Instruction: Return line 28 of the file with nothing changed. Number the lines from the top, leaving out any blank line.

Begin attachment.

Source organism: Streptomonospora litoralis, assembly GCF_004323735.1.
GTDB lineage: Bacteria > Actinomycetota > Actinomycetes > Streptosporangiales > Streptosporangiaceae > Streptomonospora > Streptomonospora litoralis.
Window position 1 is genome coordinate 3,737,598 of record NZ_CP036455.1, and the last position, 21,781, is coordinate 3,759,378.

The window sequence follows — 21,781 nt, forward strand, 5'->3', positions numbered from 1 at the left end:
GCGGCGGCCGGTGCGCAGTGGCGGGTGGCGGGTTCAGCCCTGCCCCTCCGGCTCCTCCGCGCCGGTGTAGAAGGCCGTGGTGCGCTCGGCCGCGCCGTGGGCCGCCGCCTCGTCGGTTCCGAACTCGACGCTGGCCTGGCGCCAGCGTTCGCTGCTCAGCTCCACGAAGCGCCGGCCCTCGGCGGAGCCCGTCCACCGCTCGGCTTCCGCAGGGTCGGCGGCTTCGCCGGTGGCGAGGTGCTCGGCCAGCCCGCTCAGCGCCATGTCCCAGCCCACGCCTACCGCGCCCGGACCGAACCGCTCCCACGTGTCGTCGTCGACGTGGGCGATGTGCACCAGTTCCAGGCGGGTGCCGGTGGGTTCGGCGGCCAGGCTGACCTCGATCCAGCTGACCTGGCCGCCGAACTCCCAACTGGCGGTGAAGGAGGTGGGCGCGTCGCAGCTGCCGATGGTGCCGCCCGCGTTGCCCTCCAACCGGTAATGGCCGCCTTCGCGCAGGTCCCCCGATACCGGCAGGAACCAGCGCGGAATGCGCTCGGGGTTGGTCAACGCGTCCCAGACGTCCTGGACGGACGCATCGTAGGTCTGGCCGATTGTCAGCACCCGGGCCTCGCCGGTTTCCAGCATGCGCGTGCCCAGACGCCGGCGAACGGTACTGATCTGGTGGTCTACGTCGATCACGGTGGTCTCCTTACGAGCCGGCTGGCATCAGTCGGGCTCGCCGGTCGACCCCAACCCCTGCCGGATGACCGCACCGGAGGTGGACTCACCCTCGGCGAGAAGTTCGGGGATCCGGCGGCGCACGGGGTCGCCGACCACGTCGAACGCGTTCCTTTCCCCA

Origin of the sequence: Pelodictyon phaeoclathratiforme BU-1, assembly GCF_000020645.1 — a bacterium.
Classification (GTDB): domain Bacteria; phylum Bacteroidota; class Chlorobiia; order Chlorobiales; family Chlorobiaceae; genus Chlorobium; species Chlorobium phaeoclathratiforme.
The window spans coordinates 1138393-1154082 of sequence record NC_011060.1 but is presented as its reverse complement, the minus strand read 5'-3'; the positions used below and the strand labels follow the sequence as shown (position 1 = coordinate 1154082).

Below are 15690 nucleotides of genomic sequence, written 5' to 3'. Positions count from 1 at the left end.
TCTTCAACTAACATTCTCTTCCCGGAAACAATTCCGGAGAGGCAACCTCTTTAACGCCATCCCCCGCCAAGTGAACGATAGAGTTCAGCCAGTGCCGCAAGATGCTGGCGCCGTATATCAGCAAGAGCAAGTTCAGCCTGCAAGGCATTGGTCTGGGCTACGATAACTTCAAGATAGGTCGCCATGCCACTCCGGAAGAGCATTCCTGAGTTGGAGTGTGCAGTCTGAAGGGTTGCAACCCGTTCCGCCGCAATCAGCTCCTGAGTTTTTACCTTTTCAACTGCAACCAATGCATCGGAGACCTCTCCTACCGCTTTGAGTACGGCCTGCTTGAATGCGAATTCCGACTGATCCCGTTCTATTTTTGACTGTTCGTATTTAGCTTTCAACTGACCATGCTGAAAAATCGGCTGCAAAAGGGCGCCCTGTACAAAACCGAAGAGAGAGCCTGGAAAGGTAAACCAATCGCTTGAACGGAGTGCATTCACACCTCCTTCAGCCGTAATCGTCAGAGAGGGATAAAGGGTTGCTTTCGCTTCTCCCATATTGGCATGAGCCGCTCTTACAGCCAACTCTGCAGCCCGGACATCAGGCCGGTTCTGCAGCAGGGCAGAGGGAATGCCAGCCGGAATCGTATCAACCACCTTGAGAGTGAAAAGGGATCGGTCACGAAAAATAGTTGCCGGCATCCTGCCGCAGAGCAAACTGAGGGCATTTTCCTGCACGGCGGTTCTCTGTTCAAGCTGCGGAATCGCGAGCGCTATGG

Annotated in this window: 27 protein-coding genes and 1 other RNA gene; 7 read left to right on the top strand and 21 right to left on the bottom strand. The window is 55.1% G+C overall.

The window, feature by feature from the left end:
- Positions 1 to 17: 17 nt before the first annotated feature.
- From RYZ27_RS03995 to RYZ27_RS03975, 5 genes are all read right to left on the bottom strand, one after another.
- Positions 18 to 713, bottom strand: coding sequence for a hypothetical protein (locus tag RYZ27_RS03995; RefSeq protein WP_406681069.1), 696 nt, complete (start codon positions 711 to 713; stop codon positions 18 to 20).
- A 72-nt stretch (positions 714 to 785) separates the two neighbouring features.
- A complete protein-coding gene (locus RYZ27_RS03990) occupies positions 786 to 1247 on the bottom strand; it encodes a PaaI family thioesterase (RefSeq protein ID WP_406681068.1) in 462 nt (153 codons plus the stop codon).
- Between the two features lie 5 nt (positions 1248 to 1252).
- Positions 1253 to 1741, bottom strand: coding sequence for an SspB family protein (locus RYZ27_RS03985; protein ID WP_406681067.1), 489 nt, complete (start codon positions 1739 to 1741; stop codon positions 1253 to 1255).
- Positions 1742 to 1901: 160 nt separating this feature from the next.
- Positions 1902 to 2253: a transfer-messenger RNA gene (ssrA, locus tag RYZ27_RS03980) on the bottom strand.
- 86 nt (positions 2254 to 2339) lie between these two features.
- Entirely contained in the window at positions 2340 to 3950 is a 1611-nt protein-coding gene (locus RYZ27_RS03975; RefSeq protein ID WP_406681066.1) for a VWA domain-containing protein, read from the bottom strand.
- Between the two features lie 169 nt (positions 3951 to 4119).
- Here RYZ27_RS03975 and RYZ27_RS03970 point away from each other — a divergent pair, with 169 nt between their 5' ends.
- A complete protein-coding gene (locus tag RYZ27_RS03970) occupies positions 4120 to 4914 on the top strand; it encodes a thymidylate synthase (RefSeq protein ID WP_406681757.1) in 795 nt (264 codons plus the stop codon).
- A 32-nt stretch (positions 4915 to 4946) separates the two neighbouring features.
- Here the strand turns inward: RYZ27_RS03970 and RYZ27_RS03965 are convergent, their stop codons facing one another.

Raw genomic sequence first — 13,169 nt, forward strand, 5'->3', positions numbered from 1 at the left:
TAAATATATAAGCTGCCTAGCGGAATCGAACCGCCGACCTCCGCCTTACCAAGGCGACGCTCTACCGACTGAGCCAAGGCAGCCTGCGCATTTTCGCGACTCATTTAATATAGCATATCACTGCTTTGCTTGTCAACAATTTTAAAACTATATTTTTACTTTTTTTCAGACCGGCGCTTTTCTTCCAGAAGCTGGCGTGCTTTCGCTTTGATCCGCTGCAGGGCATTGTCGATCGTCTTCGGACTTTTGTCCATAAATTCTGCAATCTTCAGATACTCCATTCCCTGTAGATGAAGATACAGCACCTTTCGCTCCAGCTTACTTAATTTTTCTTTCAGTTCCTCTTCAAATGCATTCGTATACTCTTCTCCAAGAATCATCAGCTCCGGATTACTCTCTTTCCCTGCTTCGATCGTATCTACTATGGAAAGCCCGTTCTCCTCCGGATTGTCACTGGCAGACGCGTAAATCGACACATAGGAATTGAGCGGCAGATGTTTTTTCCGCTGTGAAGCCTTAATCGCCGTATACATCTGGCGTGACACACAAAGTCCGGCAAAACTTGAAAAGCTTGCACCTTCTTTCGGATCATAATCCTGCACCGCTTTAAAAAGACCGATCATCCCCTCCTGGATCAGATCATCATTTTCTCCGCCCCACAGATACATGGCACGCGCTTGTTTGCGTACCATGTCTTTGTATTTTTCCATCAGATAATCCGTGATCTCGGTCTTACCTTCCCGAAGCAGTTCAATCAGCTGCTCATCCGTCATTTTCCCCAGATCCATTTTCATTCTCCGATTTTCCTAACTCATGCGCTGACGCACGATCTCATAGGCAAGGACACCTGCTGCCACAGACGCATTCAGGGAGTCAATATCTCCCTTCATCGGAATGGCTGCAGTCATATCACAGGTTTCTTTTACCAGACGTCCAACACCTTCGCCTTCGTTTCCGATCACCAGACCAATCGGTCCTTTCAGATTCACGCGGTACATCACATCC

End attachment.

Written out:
- Here the strand turns inward: RYZ27_RS03970 and RYZ27_RS03965 are convergent, their stop codons facing one another.